What is Vitamin K
Vitamin-K comes from a group of vitamins called fat-soluble vitamins. That is, these vitamins are fat soluble in our body. This is the reason why Vitamin-K prevents our blood from thickening. Due to this, our blood flow remains correct and blood clot does not accumulate in the body, that is, the risk of blood clotting is removed. This vitamin plays an important role in keeping the bones of the body healthy. Calcium is required for bone strength and vitamin K plays a key role in transporting calcium to bones.
If there is too much deficiency of this vitamin in the body, sometimes there can be internal bleeding in your body parts, which is very dangerous.
Vitamin K is divided into two parts – Vitamin K1 and Vitamin K2. Vitamin K1 is found in green and leafy vegetables while vitamin K2 is found in human intestines. If you eat less green vegetables, you may be deficient in vitamin K1.
Benefits of Vitamin K
- Vitamin ‘K’ is essential for fetal development in pregnant women.
- Vitamin K keeps our bones and heart healthy.
- This helps prevent bleeding from injury.
- Vitamin K helps to spread calcium throughout the body. Which is necessary to regulate blood coagulation.
- Vitamin K is good for heart health. It is helpful to overcome the risk factors of heart attack.
- It Is able to overcome the risk factors related to cancer.
- When the required amount of this vitamin is in the body, insulin is produced in the right amount. Due to which the chances of getting diabetes are less.
Sources of Vitamin K
Winter beet is very nutritious. The consumption of this red colored vegetable increases hemoglobin in the body because it contains too much iron. Apart from this, beet contains many other nutrients, which make it nutritious. Its one cup contains 276 mg of vitamin ‘A’, 697 micrograms of vitamin ‘K’ and only 19 calories.
Spinach is rich in iron and vitamins. Therefore, spinach is considered the best vegetable for curing anemia. In addition, spinach is considered a source of vitamin A and beta carotene. Spinach is found in plenty of vitamin K, so its intake is also beneficial for bones. Its one cup contains about 1027 micrograms of nutrients.
Cabbage is an excellent source of vitamin A, vitamin C and vitamin K. Apart from this, fiber is also found in it. One cup of cabbage contains 53.2 micrograms of vitamin K. In addition to cabbage, cauliflower also contains vitamin K, so its intake is also beneficial for you.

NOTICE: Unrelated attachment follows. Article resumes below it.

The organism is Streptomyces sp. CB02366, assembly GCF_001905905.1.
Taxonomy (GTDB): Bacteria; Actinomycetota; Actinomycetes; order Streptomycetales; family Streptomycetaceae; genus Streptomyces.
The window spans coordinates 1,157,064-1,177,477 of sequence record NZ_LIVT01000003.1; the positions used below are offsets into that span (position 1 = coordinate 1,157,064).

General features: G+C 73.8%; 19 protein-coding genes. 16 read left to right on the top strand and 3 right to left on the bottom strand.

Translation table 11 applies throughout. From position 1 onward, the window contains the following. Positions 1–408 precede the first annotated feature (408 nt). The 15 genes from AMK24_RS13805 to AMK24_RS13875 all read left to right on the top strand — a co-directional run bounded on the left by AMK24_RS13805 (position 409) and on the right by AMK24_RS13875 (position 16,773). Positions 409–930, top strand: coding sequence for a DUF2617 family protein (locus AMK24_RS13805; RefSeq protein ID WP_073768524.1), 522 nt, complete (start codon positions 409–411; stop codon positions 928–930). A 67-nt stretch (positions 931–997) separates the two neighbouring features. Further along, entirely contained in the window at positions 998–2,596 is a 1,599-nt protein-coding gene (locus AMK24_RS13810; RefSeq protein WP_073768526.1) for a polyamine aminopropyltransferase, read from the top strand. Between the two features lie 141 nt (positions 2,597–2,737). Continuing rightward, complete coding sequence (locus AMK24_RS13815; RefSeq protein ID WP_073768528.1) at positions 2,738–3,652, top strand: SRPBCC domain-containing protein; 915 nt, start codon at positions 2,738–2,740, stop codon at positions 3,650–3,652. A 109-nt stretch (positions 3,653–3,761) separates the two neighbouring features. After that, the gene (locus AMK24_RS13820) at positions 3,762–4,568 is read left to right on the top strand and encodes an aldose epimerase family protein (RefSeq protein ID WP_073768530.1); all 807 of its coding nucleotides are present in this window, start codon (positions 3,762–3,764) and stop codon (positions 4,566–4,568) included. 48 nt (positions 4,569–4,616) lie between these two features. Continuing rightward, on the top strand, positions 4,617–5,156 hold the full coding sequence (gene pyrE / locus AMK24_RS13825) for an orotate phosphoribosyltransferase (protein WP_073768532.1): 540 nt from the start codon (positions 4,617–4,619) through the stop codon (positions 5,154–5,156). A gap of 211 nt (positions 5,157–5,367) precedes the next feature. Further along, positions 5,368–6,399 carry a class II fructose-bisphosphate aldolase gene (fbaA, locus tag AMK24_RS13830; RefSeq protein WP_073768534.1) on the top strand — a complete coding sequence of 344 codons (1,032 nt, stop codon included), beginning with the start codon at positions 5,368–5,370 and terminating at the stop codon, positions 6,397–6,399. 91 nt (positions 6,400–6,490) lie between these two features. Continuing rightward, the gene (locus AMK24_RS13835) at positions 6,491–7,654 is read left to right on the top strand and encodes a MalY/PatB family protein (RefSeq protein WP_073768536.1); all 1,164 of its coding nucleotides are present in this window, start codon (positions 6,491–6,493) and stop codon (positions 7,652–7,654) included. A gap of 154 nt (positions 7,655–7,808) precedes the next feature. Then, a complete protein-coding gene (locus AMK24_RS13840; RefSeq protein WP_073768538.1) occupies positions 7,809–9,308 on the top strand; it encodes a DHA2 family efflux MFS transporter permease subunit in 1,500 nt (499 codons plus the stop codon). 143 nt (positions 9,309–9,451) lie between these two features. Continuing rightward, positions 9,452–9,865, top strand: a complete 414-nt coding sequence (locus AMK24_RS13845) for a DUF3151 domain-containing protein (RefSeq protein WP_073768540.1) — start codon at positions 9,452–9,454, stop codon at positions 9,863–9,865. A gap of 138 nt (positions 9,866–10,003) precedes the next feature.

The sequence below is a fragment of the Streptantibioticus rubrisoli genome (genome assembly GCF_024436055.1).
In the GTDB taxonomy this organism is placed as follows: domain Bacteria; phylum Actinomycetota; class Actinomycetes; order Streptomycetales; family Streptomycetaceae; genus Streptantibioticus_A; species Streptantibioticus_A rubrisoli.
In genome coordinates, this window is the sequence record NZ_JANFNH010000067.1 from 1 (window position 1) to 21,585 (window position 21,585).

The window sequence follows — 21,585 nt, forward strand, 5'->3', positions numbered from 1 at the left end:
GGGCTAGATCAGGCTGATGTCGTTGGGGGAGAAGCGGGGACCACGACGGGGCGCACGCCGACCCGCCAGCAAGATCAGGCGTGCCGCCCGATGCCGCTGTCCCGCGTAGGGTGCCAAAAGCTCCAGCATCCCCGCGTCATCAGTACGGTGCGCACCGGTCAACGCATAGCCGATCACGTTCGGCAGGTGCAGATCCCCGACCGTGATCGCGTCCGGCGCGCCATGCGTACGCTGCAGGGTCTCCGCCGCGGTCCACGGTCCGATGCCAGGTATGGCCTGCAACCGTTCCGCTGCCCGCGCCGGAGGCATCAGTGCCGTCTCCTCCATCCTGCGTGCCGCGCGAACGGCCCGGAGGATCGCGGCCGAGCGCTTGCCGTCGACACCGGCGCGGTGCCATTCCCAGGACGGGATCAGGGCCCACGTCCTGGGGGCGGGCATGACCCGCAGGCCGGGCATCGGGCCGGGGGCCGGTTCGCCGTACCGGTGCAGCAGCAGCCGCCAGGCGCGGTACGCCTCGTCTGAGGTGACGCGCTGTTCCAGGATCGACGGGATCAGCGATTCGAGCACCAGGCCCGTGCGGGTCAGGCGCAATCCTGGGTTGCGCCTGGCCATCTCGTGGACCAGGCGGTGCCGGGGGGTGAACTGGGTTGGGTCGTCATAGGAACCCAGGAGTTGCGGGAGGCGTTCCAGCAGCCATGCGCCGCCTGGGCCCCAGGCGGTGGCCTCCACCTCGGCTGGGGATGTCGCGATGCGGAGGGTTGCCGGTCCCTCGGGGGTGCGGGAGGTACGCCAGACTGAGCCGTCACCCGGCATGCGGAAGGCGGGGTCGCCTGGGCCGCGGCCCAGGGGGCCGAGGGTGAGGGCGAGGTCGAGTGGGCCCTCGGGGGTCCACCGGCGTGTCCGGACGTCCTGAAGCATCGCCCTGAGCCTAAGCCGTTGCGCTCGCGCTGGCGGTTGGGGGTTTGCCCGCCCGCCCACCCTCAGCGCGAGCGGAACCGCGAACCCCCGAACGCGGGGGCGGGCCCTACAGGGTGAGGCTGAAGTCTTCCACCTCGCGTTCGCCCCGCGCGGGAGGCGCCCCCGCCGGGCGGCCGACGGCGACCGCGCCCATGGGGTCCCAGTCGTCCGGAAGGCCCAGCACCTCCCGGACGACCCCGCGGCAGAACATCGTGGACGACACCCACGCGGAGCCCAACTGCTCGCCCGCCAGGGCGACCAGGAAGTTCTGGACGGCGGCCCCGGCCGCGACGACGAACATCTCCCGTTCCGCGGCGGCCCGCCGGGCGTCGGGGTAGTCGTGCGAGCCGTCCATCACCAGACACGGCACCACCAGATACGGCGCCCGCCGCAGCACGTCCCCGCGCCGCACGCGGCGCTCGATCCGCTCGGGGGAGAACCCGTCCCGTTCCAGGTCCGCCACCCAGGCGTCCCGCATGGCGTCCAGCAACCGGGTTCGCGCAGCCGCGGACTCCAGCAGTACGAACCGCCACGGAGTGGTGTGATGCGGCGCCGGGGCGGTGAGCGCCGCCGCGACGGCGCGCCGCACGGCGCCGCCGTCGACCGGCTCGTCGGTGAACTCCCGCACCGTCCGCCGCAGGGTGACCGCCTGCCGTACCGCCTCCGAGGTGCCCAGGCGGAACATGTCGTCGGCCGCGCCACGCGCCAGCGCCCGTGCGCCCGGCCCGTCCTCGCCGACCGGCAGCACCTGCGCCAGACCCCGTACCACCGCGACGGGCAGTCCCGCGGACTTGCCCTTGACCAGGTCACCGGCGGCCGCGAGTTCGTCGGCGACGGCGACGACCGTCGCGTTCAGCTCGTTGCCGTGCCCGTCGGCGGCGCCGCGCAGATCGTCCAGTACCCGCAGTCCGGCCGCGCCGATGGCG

Broccoli is an excellent source of vitamin K. Broccoli contains many phytochemicals and antioxidants. One cup contains about 220 micrograms of vitamin ‘K’. Apart from this, it also contains iron, protein, calcium, carbohydrate, chromium, vitamin A and vitamin C. You can also cook broccoli or eat it raw. Though you can make its vegetable too, it is more beneficial to boil it.
Turnip is a very nutritious vegetable, but most people do not know about it. Turnip is very beneficial for eyes and bones as it contains both vitamin A and vitamin K. Half a cup of turnip vegetables and greens contain 441 mg of vitamin ‘A’ and 851 micrograms of vitamin ‘K’, whereas it contains only 24 calories. Apart from this, there are many nutritious ingredients in turnips, which are beneficial for the body such as vitamin C, folate and calcium etc.
Vitamin K along with vitamins A, B6 and E is also found in good amounts in carrots. For this reason, it can be used as a source of vitamin K.
Pomegranate also contains vitamin C, thiamine, riboflavin and niacin. For this reason, it can be said that pomegranate can be used as a source of vitamin K.
Kiwi fruit contains Vitamin A, B6, Vitamin C and Vitamin K along with calcium, iron and magnesium. For this reason, it can be used to complete vitamin K deficiency.
Along with calcium, iron, magnesium, phosphorus, vitamin C, B6, folate and vitamin K are also available. For this reason, it can be considered a better option to meet vitamin K deficiency.
In cashew, vitamin A, vitamin B and vitamin K are also available in good quantity. Therefore it can be used as a source of vitamin K.